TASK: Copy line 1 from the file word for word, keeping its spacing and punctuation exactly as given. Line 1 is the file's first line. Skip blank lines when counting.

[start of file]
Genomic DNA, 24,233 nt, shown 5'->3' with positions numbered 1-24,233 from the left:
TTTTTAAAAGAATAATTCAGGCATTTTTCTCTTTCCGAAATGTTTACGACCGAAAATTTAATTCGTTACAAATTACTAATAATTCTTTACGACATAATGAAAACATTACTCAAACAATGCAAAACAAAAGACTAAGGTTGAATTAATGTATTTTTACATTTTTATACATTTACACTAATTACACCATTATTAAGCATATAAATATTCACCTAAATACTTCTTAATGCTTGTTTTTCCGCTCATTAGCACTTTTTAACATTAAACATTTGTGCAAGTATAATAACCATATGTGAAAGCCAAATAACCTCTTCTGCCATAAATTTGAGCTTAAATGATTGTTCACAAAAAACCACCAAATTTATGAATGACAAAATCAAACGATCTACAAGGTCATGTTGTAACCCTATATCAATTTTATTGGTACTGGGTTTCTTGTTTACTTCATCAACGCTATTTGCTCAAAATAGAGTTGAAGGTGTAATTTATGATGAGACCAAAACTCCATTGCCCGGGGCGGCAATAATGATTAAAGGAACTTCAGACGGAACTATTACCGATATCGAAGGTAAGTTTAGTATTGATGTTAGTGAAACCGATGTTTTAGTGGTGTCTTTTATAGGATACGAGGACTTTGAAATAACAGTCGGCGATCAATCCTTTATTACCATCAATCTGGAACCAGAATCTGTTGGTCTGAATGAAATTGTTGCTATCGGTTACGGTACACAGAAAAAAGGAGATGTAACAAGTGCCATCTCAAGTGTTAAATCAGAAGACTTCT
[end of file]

Genomic DNA, 24,233 nt, shown 5'->3' with positions numbered 1-24,233 from the left: